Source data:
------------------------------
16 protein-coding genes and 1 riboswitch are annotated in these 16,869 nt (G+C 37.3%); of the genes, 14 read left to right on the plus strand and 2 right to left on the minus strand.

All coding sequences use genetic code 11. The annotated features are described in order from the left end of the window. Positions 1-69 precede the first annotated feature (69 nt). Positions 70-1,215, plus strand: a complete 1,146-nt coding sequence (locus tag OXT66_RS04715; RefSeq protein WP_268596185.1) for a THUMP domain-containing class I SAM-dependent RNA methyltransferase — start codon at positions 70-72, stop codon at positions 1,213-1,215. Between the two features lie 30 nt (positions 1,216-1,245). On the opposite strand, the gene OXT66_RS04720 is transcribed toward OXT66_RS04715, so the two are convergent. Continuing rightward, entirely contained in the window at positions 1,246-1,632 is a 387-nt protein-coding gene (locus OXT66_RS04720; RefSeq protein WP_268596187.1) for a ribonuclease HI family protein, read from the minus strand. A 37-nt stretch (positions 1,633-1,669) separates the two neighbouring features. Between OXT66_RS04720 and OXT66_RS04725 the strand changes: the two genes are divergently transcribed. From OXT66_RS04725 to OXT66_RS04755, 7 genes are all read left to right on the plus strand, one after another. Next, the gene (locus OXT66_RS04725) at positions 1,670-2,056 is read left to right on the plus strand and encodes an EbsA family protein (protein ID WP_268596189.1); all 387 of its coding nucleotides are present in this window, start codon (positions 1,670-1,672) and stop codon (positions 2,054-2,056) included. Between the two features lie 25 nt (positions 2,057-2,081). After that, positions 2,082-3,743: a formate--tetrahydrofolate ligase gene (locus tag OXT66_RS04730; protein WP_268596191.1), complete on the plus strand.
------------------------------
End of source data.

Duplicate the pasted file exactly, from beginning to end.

16 protein-coding genes and 1 riboswitch are annotated in these 16,869 nt (G+C 37.3%); of the genes, 14 read left to right on the plus strand and 2 right to left on the minus strand.

All coding sequences use genetic code 11. The annotated features are described in order from the left end of the window. Positions 1-69 precede the first annotated feature (69 nt). Positions 70-1,215, plus strand: a complete 1,146-nt coding sequence (locus tag OXT66_RS04715; RefSeq protein WP_268596185.1) for a THUMP domain-containing class I SAM-dependent RNA methyltransferase — start codon at positions 70-72, stop codon at positions 1,213-1,215. Between the two features lie 30 nt (positions 1,216-1,245). On the opposite strand, the gene OXT66_RS04720 is transcribed toward OXT66_RS04715, so the two are convergent. Continuing rightward, entirely contained in the window at positions 1,246-1,632 is a 387-nt protein-coding gene (locus OXT66_RS04720; RefSeq protein WP_268596187.1) for a ribonuclease HI family protein, read from the minus strand. A 37-nt stretch (positions 1,633-1,669) separates the two neighbouring features. Between OXT66_RS04720 and OXT66_RS04725 the strand changes: the two genes are divergently transcribed. From OXT66_RS04725 to OXT66_RS04755, 7 genes are all read left to right on the plus strand, one after another. Next, the gene (locus OXT66_RS04725) at positions 1,670-2,056 is read left to right on the plus strand and encodes an EbsA family protein (protein ID WP_268596189.1); all 387 of its coding nucleotides are present in this window, start codon (positions 1,670-1,672) and stop codon (positions 2,054-2,056) included. Between the two features lie 25 nt (positions 2,057-2,081). After that, positions 2,082-3,743: a formate--tetrahydrofolate ligase gene (locus tag OXT66_RS04730; protein WP_268596191.1), complete on the plus strand.